* CHRIS CAMMAROTA
As a resident of 24 years, who raised my family in this city, I want my city to be an affordable place to live and play.
Providing needed services as efficiently as possible has to be a top priority.
Transparency and accountability in City government should be the norm.
Finally, the city budget has to be controlled. I know I can’t afford government taking more and more money every year. If I can live on a balanced budget, my city can also.
* JEROME “JERRY” DOVIAK
1. Fiscal Discipline and Sustainability
2. Revenue Diversification
3. Smart Growth and Solid Planning
* MARILYN STOUT
My top three concerns are:
1. To settle the LCEC contract to insure citizens are well served. Because of shade meetings, we are not given all the information that Council has available.
2. To eliminate the Public Service Tax which hurts families and those with a modest income. This is 10% to the city (7% PST plus 3% franchise fee) to the General Fund.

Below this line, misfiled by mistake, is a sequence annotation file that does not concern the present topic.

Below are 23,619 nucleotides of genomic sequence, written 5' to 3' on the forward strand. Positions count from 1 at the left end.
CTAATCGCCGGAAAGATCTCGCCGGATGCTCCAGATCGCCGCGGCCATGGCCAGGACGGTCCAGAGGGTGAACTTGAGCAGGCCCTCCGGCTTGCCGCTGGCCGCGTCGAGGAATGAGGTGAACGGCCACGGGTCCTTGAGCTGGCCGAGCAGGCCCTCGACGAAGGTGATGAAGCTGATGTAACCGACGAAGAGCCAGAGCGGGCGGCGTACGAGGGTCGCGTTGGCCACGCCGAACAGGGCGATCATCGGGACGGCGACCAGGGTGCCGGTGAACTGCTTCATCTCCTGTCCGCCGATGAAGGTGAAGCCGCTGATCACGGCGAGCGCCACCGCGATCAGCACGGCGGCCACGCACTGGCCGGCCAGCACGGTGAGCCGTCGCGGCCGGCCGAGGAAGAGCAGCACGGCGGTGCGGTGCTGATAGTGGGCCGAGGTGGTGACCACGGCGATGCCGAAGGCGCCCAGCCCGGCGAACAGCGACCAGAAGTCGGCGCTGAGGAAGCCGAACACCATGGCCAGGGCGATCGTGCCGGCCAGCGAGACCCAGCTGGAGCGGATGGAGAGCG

3. Support an equal reduction to property tax from Fire Service Assessment fee. When I learned that 30% of property owners pay less than $250 each year (and 8% pay nothing), I felt this is wrong.
* TIMOTHY W. BARRIER
First, I am a fiscal conservative. I believe that the citizens of Cape Coral should only be taxed at a level necessary to operate an efficient and effective city government with a well-balanced budget.
Second, I want to see our city grow with prospering businesses and more families. I envision this growth with the continuance of the Utility Expansion Project. With utilities in place, businesses will be able to locate to our city, thereby creating jobs and enticing families to relocate to Cape Coral.